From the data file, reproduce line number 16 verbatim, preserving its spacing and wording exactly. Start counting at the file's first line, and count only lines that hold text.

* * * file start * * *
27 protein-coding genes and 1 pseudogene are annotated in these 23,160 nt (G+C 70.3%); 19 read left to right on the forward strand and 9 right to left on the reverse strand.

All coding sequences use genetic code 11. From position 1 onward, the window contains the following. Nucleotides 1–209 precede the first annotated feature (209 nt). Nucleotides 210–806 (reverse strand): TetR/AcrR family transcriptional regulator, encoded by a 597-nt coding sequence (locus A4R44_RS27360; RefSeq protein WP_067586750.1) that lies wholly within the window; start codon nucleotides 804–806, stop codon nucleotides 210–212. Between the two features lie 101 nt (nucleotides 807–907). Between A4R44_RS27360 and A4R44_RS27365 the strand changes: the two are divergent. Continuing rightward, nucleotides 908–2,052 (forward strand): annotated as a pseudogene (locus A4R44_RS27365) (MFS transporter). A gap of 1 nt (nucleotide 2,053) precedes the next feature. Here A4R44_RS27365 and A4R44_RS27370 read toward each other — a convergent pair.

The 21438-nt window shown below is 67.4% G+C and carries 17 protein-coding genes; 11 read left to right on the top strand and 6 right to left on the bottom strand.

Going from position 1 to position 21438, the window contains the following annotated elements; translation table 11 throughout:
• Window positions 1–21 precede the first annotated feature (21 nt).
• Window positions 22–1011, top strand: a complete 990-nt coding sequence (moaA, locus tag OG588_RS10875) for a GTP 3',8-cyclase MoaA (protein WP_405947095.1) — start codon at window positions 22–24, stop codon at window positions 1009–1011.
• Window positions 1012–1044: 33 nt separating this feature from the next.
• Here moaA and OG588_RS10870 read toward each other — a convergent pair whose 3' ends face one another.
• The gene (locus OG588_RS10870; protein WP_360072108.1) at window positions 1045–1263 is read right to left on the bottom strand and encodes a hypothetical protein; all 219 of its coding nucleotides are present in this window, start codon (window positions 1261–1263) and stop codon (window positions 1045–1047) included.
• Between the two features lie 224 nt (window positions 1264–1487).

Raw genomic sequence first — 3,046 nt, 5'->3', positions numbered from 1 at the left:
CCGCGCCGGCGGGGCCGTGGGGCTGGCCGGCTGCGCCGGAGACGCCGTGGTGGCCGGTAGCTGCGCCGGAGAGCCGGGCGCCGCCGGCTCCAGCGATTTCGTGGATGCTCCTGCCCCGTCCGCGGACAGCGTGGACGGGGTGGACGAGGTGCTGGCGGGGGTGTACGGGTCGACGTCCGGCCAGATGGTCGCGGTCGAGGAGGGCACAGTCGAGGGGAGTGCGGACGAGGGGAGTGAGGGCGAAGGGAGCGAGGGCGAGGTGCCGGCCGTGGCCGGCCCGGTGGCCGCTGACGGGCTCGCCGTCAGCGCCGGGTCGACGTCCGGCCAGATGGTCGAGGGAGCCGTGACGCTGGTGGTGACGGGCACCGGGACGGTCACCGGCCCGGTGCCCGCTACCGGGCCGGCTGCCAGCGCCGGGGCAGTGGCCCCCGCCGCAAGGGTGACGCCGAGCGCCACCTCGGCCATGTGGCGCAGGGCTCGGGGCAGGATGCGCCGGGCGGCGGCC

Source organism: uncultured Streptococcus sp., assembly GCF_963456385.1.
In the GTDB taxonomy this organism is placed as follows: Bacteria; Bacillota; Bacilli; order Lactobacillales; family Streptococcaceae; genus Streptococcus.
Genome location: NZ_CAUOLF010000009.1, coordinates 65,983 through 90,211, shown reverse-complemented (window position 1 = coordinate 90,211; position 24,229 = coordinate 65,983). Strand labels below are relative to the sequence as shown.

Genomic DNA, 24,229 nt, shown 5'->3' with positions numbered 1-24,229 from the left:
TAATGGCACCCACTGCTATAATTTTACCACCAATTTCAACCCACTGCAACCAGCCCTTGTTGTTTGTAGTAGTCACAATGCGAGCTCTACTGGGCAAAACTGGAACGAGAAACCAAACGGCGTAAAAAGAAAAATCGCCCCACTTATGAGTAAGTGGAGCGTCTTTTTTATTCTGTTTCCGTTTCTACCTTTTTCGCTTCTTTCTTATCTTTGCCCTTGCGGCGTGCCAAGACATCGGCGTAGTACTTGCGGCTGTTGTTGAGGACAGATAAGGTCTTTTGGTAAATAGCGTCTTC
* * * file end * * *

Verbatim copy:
Genomic DNA, 24,229 nt, shown 5'->3' with positions numbered 1-24,229 from the left: